Noah Smith has an interesting post, “If you get a PhD, get an economics PhD.” While I agree with most of it, I think he is wrong about biology PhDs when he writes:
Lab science PhDs. These include biology, chemistry, neuroscience, electrical engineering, etc. These are PhDs you do because you’re either a suicidal fool or an incomprehensible sociopath. They mainly involve utterly brutal hours slaving away in a laboratory on someone else’s project for your entire late 20s, followed by years of postdoc hell for your early 30s, with a low percentage chance of a tenure-track faculty position. To find out what these PhD programs are like, read this blog post. If you are considering getting a lab science PhD, please immediately hit yourself in the face with a brick. Now you know what it’s like.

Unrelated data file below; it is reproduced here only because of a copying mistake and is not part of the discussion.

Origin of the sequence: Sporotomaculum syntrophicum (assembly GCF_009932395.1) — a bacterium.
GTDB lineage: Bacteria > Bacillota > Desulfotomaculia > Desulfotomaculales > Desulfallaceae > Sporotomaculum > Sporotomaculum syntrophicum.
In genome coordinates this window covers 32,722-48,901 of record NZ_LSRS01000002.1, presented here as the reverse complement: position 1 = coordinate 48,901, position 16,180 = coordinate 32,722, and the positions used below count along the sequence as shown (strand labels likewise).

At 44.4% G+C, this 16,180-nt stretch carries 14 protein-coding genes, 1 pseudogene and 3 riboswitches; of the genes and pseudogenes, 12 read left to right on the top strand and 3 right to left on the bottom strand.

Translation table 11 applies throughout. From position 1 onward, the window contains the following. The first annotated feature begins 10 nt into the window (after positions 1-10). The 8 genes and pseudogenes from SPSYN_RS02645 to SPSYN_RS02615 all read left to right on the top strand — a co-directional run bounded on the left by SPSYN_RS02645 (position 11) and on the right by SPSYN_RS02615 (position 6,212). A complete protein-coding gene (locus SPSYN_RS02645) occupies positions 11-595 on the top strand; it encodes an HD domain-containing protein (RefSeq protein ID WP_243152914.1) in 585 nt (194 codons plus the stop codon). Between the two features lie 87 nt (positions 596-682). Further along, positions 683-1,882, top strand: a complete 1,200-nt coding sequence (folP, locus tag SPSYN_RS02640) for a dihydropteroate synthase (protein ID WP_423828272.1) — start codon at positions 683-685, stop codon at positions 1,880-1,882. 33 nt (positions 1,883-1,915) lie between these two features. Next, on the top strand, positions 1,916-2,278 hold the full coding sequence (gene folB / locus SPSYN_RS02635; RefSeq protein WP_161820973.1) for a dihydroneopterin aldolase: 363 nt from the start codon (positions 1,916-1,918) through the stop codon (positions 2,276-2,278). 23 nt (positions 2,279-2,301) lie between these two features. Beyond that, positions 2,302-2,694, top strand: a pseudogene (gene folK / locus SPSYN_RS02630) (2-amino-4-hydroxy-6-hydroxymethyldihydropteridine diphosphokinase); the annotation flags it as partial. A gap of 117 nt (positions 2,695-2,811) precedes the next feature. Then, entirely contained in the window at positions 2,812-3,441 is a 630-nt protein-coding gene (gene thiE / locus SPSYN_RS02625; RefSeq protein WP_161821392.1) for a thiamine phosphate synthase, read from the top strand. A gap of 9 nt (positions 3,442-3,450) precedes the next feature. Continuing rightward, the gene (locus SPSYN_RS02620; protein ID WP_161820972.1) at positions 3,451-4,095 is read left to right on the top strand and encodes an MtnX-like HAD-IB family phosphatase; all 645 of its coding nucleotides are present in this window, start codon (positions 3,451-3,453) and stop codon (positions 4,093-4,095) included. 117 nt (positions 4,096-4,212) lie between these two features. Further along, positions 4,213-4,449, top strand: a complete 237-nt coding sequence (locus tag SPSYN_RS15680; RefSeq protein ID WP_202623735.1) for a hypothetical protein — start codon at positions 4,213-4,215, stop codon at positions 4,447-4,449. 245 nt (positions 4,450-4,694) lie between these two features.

While there are some labs where students are treated as cheap labor from the get-go, the problem is that many biology PhDs actually enjoy graduate school–many of us did have considerable intellectual freedom. I liked it, and in many cases, it’s a rather nurturing environment. Grad school isn’t the problem–it’s the trajectory after graduate school that’s problematic. In sense, this makes things worse: undergraduates typically talk to graduate students, many of whom are pretty happy. What they need to do is talk to the post-docs, but that usually doesn’t happen (and when it does, post-docs often won’t give you the honest skinny). The job insecurity and relatively low incomes compared to economics PhDs in your late 20s and 30s are pretty lousy.
Though your mileage may vary.
Related: Here’s a somewhat different view of econ PhDs.